All ETDs from UAB

Advisory Committee Chair

Majd Zayzafoon

Advisory Committee Members

Douglas R Hurst

Joseph G Pressey

Ralph D Sanderson

Kurt R Zinn

Document Type


Date of Award


Degree Name by School

Doctor of Philosophy (PhD) Heersink School of Medicine


Osteosarcoma (OS) is among the most frequently occurring primary bone tumors, primarily affecting adolescents and young adults. Despite improvements in OS treatment, more specific molecular targets are needed. One target of interest is alpha-Ca2+/calmodulin-dependent protein kinase II (α-CaMKII), a ubiquitous mediator of Ca2+-linked signaling, which has been shown to regulate tumor cell proliferation. Here, we show that α-CaMKII is highly expressed in primary OS tissue, and α-CaMKII deletion in human OS cell lines significantly reduces tumor burden in vivo. This inhibition of α-CaMKII results in decreased vascular endothelial growth factor (VEGF) protein secretion. Highly aggressive OS cells express VEGF receptor 2 (VEGFR-2), and respond to exogenous VEGF by increasing intracellular calcium. This response is ameliorated by CBO-P11 (VEGFR inhibitor), suggesting that secreted VEGF results in autocrine stimulated α-CaMKII activation. Moreover, CBO-P11 and the selective CaMKII inhibitor, KN-93, significantly reduce tumor burden in vivo, suggesting that OS tumor growth is controlled by CaMKII-regulated VEGF. We expound on these initial studies and show that the FDA approved drugs tamoxifen and bevacizumab inhibit CaMKII, and decrease in vivo tumor growth. Furthermore, we developed a novel preclinical mouse model to examine the metastasis of human OS. After amputation of the tumor containing hind limb, the incidence of pulmonary metastasis in saline treated mice was 100%, with no detectable metastases when mice are subcutaneously injected daily with tamoxifen (10 mg/kg/day) and twice weekly with bevacizumab (2 mg/kg/day). These results suggest that tamoxifen and bevacizumab may be effective at inhibiting primary tumor growth and preventing metastasis. OS cancer stem cells (CSCs) have been shown to express high levels of c-kit and Stro-1. Using fluorescence-activated cell sorting, we isolated CSCs (CD117+, Stro-1+) and double negative cells (DNCs) (CD117- and Stro-1-) from 143B OS cells. We show that 100% of mice injected with CSCs develop tumors and only 25% of mice injected with DNCs did so. Taken together, our results show a critical role of CaMKII in primary and metastatic tumor growth of human OS.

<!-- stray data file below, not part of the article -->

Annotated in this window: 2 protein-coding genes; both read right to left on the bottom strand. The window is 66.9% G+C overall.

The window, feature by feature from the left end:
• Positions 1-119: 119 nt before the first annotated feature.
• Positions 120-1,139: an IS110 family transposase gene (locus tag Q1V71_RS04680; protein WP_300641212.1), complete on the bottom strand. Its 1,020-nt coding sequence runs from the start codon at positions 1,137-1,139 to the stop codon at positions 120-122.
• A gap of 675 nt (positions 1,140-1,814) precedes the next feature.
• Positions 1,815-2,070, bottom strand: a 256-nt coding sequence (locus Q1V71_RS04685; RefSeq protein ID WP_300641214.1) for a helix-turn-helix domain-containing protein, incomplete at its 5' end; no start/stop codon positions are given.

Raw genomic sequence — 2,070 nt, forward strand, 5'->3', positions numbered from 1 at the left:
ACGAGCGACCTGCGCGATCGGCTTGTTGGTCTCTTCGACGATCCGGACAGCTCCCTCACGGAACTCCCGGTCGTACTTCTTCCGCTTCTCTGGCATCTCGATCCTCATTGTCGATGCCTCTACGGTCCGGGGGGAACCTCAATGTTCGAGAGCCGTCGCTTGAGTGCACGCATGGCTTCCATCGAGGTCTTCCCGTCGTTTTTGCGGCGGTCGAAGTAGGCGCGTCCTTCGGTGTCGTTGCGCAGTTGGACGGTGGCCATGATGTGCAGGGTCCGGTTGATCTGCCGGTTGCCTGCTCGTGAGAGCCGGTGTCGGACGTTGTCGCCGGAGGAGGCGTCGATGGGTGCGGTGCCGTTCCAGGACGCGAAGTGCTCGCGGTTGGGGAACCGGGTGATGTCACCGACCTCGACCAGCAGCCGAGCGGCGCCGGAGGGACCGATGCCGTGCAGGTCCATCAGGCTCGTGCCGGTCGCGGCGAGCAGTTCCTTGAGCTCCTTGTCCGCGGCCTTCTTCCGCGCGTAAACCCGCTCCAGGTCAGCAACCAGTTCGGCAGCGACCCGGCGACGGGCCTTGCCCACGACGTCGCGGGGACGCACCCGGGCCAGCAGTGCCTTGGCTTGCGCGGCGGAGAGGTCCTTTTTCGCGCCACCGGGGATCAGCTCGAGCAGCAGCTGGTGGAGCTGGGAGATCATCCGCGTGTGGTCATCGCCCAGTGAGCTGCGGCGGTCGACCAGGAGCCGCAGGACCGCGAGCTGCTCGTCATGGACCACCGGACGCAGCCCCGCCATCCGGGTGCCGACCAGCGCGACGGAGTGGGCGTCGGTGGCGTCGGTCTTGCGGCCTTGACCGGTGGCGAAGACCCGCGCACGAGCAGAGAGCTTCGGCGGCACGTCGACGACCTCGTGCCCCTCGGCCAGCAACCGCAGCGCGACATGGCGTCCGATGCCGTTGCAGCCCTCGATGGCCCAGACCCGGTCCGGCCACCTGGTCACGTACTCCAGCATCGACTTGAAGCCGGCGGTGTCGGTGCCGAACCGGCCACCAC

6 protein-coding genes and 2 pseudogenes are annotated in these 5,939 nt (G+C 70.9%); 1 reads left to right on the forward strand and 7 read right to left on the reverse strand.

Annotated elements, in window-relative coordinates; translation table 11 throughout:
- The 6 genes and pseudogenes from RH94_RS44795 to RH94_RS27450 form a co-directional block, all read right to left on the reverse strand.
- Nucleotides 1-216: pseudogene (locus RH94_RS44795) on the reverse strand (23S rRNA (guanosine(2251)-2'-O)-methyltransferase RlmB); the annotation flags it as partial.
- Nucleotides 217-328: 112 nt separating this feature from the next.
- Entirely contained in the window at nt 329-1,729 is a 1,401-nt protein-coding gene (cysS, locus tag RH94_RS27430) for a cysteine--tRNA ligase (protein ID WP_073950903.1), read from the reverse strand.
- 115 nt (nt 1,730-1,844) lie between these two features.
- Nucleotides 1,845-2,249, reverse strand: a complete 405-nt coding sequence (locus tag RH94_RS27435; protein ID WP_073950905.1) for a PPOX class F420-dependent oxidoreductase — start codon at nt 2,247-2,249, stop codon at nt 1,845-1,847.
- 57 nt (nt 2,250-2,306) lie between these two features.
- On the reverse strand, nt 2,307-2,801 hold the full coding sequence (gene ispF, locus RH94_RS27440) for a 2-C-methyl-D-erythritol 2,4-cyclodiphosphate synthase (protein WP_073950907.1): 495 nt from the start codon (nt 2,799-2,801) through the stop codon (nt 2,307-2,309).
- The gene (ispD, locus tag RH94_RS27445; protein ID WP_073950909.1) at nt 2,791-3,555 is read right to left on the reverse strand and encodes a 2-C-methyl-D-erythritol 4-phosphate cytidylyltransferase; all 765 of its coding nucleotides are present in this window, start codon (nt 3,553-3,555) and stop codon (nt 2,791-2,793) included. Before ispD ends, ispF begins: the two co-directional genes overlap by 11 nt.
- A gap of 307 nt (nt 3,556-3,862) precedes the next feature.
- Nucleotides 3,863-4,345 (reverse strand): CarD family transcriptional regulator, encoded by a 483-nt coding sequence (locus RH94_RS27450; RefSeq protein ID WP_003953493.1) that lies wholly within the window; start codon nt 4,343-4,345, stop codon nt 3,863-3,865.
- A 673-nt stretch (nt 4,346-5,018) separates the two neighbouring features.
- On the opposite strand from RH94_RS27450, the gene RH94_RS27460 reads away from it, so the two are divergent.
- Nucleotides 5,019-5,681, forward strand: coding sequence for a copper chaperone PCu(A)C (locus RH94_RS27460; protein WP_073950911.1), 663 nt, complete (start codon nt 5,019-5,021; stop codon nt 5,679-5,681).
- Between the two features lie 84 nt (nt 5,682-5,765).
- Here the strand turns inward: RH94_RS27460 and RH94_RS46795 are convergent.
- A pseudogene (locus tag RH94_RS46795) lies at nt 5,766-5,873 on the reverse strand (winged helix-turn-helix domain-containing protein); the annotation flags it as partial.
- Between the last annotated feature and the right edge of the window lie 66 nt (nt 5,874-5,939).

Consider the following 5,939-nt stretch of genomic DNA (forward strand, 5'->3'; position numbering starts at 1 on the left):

To view the content in your browser, please download Adobe Reader or, alternately,
you may Download the file to your hard drive.

NOTE: The latest versions of Adobe Reader do not support viewing PDF files within Firefox on Mac OS and if you are using a modern (Intel) Mac, there is no official plugin for viewing PDF files within the browser window.